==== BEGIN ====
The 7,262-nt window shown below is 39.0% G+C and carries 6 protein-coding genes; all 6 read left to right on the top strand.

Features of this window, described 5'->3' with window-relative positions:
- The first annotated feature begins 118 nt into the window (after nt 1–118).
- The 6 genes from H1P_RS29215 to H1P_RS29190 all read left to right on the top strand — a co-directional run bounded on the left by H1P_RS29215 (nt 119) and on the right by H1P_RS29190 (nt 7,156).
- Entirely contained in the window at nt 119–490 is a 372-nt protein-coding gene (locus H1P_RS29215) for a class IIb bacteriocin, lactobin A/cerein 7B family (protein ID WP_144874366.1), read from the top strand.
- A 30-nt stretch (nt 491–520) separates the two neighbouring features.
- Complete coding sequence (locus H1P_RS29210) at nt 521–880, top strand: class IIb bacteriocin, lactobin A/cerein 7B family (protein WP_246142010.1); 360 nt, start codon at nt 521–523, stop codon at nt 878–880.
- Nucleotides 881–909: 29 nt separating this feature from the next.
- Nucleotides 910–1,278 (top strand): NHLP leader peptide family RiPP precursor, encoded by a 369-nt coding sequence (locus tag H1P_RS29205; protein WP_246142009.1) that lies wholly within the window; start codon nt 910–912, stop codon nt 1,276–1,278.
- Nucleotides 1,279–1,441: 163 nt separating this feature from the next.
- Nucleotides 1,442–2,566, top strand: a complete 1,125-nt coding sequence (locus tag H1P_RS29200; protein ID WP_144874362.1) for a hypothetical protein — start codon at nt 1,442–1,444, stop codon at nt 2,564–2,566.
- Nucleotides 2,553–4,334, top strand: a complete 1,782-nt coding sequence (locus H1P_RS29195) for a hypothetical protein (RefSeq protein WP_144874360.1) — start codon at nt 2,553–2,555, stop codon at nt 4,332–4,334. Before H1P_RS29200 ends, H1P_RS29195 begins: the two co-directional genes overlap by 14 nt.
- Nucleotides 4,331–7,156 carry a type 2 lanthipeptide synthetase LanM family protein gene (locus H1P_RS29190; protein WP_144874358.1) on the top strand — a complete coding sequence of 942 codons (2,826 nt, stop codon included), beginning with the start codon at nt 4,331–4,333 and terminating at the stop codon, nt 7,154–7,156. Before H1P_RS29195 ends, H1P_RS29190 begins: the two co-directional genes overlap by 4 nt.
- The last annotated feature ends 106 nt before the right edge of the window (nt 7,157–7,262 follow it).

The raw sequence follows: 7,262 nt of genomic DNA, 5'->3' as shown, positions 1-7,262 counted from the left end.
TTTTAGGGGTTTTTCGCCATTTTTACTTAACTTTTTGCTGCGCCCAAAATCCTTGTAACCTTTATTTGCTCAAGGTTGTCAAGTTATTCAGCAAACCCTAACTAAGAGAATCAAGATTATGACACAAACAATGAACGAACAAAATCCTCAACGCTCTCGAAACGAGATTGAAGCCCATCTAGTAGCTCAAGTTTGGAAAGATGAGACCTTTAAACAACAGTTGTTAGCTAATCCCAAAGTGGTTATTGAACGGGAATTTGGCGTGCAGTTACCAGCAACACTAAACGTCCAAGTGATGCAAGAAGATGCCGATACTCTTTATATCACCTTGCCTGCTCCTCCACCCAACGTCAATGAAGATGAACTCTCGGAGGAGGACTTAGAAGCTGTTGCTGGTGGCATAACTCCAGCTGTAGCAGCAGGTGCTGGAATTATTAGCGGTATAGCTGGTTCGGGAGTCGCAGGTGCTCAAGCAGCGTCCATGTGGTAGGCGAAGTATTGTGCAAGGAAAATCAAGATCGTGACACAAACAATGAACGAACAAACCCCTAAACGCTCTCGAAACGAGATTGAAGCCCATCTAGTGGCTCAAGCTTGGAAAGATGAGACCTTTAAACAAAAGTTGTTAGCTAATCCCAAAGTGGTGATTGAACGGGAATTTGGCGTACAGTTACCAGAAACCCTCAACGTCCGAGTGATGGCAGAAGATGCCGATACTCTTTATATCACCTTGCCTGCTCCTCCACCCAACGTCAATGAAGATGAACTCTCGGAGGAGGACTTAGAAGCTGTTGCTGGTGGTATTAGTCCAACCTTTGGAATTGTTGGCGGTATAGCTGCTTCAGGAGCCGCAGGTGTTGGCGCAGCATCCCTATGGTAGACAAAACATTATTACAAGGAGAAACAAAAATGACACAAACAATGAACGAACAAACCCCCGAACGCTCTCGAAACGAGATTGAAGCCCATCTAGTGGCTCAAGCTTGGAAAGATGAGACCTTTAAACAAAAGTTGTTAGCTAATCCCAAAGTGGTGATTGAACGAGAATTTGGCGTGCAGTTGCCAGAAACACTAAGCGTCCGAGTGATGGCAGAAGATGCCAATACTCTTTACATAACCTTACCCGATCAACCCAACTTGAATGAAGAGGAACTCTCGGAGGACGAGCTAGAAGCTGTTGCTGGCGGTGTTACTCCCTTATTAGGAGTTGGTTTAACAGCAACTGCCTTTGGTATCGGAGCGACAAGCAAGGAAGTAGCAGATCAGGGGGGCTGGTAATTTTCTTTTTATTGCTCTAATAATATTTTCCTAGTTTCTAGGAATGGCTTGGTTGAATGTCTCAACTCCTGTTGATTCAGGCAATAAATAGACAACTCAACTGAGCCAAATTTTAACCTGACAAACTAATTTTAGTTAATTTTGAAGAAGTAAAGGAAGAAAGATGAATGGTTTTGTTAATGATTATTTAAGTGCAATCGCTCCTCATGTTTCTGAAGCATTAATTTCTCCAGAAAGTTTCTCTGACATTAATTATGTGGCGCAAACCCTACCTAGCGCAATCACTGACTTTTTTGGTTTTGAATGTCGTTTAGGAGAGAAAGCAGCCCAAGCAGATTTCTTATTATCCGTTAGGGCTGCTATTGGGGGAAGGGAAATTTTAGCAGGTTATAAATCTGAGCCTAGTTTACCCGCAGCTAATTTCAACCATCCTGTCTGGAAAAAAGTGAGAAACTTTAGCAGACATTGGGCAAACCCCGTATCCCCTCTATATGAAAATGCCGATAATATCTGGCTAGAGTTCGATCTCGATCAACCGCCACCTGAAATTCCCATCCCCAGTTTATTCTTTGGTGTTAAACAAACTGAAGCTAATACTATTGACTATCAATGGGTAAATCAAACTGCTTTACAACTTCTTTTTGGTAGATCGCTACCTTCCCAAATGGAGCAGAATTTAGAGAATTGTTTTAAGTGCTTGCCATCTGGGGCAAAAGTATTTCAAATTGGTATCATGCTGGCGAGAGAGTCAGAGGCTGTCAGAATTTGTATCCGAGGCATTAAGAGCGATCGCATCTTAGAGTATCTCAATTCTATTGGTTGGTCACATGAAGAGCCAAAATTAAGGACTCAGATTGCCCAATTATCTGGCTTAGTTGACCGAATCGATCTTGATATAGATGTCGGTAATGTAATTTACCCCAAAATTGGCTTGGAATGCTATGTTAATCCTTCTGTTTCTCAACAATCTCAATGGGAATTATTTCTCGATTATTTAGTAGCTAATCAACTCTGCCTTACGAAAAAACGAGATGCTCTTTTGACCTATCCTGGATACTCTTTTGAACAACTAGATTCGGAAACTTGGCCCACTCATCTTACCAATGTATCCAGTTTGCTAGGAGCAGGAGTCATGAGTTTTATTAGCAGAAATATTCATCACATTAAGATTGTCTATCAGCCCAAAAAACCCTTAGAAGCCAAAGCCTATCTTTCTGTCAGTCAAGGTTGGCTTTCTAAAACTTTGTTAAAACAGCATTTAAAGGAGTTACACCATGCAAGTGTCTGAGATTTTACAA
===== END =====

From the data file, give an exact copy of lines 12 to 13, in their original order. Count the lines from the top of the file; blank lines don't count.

- Nucleotides 2,553–4,334, top strand: a complete 1,782-nt coding sequence (locus H1P_RS29195) for a hypothetical protein (RefSeq protein WP_144874360.1) — start codon at nt 2,553–2,555, stop codon at nt 4,332–4,334. Before H1P_RS29200 ends, H1P_RS29195 begins: the two co-directional genes overlap by 14 nt.
- Nucleotides 4,331–7,156 carry a type 2 lanthipeptide synthetase LanM family protein gene (locus H1P_RS29190; protein WP_144874358.1) on the top strand — a complete coding sequence of 942 codons (2,826 nt, stop codon included), beginning with the start codon at nt 4,331–4,333 and terminating at the stop codon, nt 7,154–7,156. Before H1P_RS29195 ends, H1P_RS29190 begins: the two co-directional genes overlap by 4 nt.